As the controversial protest law was put into action, government officials as well as local media apologists justified the consequent repressive police measures as an innocent attempt to impose “law and order”. While the government is immersed in its ‘war against terrorism’ (sometimes rightly so and sometimes not), it’s also doing its best at alienating revolutionaries who took to the streets in protest as soon as the law was enacted.
Last week, prominent activist Alaa Abdel Fattah was arrested on charges of incitement and breaking the new protest law. According to eyewitness accounts, more than forty ‘special operations’ personnel raided Alaa’s house. His wife says she was beaten as well as Alaa himself and their laptops and mobile phones were confiscated.
Black comedy never fails to amaze in Egypt. The same day Alaa was brutally arrested, Assem Abdel Maged, leader of the Building and Development Party - the political arm of Al-Jamaa Al-Islamiya, who had been accused of instigating violence in Bein El Sarayat area of Giza and who was also well known for his incitement against Copts in the Rabaa Al Adaweya sit-in, was spotted having breakfast in one of Qatar’s luxurious hotels.
Al Masry Al Youm quoted a security source saying the Abdel Maged left the country by illegal means. Therefore, the governments’ understanding of ‘law and order’ is questionable; while major suspects are fleeing the country, peaceful protesters are arrested.
The same day in Tanta – a city in the Nile delta – the local prosecutor general ordered the arrest of three police officers on charges of assaulting a prosecutor at a security checkpoint. The police reportedly refused to handover the police officers in question to the prosecution. Moreover, the Police Personnel Coalition, a coalition of low-rank policemen, declared the withdrawal of all security services from all prosecution buildings in protest over the arrest order.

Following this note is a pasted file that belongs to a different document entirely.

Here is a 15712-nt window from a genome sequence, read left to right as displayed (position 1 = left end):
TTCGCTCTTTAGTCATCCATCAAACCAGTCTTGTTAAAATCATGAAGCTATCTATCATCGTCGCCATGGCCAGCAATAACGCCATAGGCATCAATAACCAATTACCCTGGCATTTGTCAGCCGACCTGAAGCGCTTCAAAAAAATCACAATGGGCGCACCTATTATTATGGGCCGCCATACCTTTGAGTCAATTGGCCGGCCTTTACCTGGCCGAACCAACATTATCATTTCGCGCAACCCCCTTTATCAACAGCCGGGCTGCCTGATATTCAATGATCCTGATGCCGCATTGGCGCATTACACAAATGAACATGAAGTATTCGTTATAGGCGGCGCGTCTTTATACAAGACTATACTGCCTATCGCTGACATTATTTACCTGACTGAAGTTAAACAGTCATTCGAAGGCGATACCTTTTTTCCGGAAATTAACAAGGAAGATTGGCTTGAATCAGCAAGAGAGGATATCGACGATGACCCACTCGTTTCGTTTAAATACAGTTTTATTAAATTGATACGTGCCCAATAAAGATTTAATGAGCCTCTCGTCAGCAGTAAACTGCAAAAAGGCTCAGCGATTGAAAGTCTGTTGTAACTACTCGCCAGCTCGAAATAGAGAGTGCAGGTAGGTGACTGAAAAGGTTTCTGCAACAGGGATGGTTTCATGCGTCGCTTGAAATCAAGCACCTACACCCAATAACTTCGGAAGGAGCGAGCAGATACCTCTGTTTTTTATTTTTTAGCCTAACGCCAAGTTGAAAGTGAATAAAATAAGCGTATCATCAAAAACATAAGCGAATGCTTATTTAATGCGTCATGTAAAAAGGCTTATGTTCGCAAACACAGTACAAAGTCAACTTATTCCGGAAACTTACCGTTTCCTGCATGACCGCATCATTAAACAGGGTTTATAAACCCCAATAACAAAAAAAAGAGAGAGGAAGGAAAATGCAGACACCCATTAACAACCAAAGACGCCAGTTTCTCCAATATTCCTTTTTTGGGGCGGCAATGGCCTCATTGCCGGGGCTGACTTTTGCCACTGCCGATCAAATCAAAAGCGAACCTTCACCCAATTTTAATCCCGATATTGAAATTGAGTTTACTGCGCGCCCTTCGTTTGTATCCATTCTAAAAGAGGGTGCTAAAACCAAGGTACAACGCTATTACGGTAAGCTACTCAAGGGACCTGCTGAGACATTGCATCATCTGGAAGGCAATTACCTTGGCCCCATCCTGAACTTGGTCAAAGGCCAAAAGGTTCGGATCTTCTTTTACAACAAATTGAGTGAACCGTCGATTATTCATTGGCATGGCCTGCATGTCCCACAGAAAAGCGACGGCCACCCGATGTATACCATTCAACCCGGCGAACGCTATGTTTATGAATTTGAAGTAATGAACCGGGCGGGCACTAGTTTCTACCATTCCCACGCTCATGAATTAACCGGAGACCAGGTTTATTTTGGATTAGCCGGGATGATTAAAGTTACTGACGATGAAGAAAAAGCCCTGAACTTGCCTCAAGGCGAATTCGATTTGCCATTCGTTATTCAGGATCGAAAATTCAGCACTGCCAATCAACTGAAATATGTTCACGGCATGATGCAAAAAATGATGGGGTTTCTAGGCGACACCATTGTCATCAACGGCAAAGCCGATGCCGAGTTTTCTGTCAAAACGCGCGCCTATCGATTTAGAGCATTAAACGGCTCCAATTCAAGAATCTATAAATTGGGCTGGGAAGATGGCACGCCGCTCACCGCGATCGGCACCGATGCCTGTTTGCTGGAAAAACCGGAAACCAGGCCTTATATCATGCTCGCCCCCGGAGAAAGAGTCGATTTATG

The Egyptian government’s version of ‘law and order’ permits the police to decide whether or not to proceed with their duties and respect the law. Once again, how ironic!
In Minya – an Upper Egyptian city – sectarian violence has resurfaced leaving five dead, dozens injured and at least two houses, belonging to Coptic Christians, burnt down. While the police were busy enforcing the new law, they failed – yet again – to protect the Copts and impose ‘law and order’ despite several desperate calls, as the Watani newspaper reported. To make things worse, instead of transparent investigations into what actually took place, the authorities are allegedly holding customary reconciliation sessions, which often end up forcing the Coptic Christian minority to relinquish their rights (at times they are even deported from their home villages) and aggressors are offered impunity, rather than justice.
“Stabilization”, “sharia and legitimacy” and last but not least: “the State of law - law and order”; Egypt’s consecutive regimes, regardless of their religious or nationalistic ideologies, are notorious for abusively flashing these slogans in order to silence objections and repress critics.
However this time the narrative is reaching new levels of absurdity with a simultaneous increase in deficient government performance, especially with regards to security and the economy. The authorities appear to be more concerned with how to curb their opponents than they are with the future of the country and the wellbeing of its citizens.